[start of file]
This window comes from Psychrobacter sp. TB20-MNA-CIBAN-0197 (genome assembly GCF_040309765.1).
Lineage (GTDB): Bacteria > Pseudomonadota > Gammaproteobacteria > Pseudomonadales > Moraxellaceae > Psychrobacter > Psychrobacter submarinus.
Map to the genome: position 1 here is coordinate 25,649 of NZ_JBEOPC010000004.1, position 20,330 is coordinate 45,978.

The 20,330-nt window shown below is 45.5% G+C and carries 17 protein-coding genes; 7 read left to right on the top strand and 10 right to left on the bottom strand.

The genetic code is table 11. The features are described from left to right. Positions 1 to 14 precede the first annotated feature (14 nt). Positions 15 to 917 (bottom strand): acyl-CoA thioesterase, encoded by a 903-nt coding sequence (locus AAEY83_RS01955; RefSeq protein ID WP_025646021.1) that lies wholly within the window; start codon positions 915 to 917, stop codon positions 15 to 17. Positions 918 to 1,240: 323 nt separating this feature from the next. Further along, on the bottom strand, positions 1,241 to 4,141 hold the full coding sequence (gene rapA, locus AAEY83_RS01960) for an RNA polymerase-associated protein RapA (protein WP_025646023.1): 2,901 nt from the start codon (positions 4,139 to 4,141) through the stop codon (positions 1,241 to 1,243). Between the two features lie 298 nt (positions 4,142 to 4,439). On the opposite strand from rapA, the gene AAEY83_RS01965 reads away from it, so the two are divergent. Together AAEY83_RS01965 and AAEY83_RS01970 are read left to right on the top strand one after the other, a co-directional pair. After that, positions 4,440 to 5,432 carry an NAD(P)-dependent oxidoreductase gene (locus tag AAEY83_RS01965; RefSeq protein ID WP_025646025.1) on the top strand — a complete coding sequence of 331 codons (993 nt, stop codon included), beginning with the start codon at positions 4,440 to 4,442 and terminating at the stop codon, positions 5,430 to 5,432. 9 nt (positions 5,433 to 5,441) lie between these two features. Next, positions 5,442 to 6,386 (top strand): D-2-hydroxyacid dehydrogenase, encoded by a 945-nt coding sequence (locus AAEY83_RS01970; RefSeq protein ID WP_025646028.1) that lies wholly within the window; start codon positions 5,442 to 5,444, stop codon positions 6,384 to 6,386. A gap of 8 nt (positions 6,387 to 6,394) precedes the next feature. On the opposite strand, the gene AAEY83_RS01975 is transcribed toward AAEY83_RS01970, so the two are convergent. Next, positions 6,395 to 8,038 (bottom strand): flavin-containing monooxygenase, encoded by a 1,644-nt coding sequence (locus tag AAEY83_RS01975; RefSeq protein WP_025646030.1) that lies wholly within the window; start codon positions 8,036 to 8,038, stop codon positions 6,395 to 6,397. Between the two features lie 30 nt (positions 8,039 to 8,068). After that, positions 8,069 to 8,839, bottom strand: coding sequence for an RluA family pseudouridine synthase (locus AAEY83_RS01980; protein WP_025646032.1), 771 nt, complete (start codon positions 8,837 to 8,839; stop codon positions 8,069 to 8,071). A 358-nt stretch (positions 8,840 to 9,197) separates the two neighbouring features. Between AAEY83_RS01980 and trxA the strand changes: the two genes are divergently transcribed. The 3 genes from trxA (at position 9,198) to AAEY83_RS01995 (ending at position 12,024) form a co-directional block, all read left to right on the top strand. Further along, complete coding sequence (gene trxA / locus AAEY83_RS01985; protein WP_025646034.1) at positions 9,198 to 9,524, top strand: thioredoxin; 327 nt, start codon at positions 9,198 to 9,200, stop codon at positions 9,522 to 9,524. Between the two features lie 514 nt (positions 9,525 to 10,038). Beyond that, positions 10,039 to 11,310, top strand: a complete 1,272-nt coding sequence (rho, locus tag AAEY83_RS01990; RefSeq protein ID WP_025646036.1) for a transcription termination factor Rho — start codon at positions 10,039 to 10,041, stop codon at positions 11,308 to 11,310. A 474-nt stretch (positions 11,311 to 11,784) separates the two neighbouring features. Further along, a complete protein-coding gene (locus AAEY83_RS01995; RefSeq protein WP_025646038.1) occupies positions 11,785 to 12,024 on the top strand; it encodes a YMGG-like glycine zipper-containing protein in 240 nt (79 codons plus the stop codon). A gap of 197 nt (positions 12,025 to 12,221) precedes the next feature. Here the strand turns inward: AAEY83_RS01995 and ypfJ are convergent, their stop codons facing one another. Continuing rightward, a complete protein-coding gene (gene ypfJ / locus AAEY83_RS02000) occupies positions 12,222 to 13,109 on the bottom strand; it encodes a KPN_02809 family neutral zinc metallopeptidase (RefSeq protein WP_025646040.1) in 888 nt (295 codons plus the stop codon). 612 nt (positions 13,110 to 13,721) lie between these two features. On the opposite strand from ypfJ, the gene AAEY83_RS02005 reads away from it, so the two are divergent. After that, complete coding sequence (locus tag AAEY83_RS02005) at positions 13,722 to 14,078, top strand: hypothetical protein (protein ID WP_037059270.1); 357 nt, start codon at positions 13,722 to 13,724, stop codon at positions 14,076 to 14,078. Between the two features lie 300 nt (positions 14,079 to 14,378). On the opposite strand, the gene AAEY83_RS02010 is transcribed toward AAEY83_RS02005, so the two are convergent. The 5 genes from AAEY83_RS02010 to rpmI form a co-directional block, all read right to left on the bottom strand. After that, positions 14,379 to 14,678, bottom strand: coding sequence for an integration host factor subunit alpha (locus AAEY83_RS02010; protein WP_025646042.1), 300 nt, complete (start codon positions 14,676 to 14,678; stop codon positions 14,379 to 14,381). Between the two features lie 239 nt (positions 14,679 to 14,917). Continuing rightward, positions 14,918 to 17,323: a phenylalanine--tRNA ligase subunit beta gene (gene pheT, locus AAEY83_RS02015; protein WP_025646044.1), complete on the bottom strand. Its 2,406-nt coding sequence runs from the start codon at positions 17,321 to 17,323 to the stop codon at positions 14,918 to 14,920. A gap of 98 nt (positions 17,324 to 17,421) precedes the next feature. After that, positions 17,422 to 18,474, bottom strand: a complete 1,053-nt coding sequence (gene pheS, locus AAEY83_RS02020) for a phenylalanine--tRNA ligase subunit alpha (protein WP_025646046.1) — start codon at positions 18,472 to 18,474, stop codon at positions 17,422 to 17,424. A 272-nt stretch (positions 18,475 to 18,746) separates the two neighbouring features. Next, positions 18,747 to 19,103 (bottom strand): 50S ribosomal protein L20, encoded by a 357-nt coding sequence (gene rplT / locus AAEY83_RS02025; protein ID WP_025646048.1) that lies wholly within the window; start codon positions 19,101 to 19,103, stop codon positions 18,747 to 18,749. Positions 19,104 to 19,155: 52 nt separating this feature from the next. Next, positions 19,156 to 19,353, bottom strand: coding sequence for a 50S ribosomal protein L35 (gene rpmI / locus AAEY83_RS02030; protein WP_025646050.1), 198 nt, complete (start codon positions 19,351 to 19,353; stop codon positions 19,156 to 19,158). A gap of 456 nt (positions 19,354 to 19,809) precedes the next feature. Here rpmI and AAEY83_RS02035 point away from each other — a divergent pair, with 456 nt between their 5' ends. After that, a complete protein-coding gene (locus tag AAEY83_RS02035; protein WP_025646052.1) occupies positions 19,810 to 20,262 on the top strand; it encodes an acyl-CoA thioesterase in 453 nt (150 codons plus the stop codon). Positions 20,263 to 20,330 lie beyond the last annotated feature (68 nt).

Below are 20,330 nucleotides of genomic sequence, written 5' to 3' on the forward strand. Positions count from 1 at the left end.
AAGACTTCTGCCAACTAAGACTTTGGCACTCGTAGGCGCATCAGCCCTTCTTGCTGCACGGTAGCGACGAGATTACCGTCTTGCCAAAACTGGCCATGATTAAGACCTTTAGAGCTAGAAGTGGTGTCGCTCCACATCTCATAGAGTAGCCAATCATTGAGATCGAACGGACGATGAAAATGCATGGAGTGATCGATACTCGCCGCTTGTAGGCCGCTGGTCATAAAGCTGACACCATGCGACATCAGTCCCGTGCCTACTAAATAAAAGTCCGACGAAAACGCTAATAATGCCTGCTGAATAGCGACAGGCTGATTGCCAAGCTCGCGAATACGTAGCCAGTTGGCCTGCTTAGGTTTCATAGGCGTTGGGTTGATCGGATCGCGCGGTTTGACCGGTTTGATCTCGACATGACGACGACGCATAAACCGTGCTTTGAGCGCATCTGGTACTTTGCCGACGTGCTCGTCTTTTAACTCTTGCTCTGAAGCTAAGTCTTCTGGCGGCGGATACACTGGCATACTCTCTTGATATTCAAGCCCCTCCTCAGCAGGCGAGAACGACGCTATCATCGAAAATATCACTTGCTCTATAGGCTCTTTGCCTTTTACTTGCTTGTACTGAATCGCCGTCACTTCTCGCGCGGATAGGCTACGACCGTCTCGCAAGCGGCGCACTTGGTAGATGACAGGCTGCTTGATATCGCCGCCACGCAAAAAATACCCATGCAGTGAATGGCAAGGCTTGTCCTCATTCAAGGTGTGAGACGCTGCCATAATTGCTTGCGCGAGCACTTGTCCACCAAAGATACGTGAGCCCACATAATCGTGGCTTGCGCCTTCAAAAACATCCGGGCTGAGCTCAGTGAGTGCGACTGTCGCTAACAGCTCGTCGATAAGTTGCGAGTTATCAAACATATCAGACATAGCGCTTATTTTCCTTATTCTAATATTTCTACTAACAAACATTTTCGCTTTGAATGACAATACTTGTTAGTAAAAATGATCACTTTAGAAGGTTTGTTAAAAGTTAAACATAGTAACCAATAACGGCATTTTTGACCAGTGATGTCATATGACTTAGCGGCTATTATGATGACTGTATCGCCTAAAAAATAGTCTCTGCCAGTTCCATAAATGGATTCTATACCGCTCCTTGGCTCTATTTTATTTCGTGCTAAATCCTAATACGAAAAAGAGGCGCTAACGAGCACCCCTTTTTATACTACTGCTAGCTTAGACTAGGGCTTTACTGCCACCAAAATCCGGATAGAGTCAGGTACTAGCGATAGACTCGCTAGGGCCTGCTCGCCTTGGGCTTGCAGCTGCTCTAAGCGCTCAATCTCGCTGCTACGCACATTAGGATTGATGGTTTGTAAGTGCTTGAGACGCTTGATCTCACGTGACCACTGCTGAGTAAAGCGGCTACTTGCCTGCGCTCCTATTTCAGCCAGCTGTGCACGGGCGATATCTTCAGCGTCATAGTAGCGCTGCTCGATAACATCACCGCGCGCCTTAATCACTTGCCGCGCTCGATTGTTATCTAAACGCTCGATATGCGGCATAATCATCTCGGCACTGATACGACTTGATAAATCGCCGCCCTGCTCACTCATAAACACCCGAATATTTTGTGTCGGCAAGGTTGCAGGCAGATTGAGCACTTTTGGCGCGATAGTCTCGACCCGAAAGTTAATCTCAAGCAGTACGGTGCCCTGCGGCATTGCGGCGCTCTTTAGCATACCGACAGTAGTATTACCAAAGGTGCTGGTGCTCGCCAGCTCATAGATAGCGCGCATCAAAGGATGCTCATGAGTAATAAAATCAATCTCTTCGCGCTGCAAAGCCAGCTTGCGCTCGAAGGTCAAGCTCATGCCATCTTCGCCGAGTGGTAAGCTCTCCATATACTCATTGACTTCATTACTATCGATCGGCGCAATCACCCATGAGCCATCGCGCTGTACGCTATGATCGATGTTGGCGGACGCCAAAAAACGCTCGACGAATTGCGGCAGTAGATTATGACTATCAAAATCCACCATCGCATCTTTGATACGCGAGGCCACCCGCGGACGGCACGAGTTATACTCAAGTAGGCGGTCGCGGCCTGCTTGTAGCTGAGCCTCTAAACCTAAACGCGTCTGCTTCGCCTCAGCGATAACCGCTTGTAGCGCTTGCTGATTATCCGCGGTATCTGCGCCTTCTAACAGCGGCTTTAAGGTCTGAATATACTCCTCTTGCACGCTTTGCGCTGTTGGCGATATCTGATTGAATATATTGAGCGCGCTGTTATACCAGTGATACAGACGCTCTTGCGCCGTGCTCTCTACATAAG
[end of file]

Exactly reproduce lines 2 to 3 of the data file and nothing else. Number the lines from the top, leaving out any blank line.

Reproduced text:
Lineage (GTDB): Bacteria > Pseudomonadota > Gammaproteobacteria > Pseudomonadales > Moraxellaceae > Psychrobacter > Psychrobacter submarinus.
Map to the genome: position 1 here is coordinate 25,649 of NZ_JBEOPC010000004.1, position 20,330 is coordinate 45,978.